GRM 2010 GRM 2011

Abstract Details

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Saudi Arabia and Oman: So Close and Yet so different?
Paper Proposal Text :
Amid growing animosity and security concerns in the Middle East and North Africa (MENA), the Gulf region appears to be on the way to become the new centre of gravity of regional equilibria. The increasingly active posture in the foreign policies of the Gulf countries towards the region is a key aspect of the new regional order in the making. This paper aims to shed light on the contradictions in this trend by exploring the foreign policies of two important regional players, Saudi Arabia and Oman, in the Middle Eastern region since 2011. Particular attention will be paid to the Syrian and Yemen conflicts as case studies, by addressing the aims, narratives, political and military postures, strategies and alliances pursued by Riyadh and Muscat when dealing with these two proxy wars.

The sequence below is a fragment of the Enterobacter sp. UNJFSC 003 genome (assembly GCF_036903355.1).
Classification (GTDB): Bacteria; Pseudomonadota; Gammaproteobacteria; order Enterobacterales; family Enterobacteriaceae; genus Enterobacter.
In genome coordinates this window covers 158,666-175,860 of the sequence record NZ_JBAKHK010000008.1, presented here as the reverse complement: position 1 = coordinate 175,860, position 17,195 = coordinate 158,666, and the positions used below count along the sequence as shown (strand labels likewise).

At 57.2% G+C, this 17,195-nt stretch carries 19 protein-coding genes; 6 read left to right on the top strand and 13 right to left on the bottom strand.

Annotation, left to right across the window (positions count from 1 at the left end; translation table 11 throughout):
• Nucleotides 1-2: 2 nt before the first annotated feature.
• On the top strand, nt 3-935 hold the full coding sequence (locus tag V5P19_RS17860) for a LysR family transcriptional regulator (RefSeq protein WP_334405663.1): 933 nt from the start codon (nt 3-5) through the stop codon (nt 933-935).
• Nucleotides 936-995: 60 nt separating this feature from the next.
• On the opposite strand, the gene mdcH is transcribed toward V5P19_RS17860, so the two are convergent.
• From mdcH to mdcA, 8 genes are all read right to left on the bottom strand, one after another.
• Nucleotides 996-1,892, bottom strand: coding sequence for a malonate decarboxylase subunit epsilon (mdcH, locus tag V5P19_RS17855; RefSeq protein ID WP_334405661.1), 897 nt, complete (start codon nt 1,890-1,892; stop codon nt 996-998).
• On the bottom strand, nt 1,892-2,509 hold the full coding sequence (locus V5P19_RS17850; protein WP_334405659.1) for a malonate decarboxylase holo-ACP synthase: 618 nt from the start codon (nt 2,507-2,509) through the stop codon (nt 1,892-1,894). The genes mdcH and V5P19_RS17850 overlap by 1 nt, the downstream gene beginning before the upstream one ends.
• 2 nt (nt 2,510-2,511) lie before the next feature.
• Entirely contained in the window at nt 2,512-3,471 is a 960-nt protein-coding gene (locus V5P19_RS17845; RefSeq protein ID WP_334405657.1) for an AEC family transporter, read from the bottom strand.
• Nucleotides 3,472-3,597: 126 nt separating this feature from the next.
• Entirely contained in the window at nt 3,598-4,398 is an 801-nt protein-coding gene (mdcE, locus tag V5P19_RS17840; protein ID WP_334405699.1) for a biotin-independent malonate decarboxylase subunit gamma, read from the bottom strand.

The analysis will highlight the existence of similarities and differences between the two countries’ foreign policies and will offer an explanation to them. On the one hand, in both cases it is possible to observe a certain degree of independence and of pragmatism. On the other, in the Saudi case these features are translating into increased assertiveness, while in the Omani case moderation prevails. The explanation of these differences rests on a number of factors that have to do with two categories: first, some structural features, including the size of the country, its geographic position and its economic resources endowment, second, a mix of ideational and contingent factors prompted by the internal developments following the outbreak of the Arab uprisings. The paper will conclude with some reflections on the implications of these divergent foreign policies trajectories on bilateral Saudi-Omani relations, on the prospects for Gulf Cooperation Council (GCC)’s cooperation and integration, and for the future of the MENA region in general.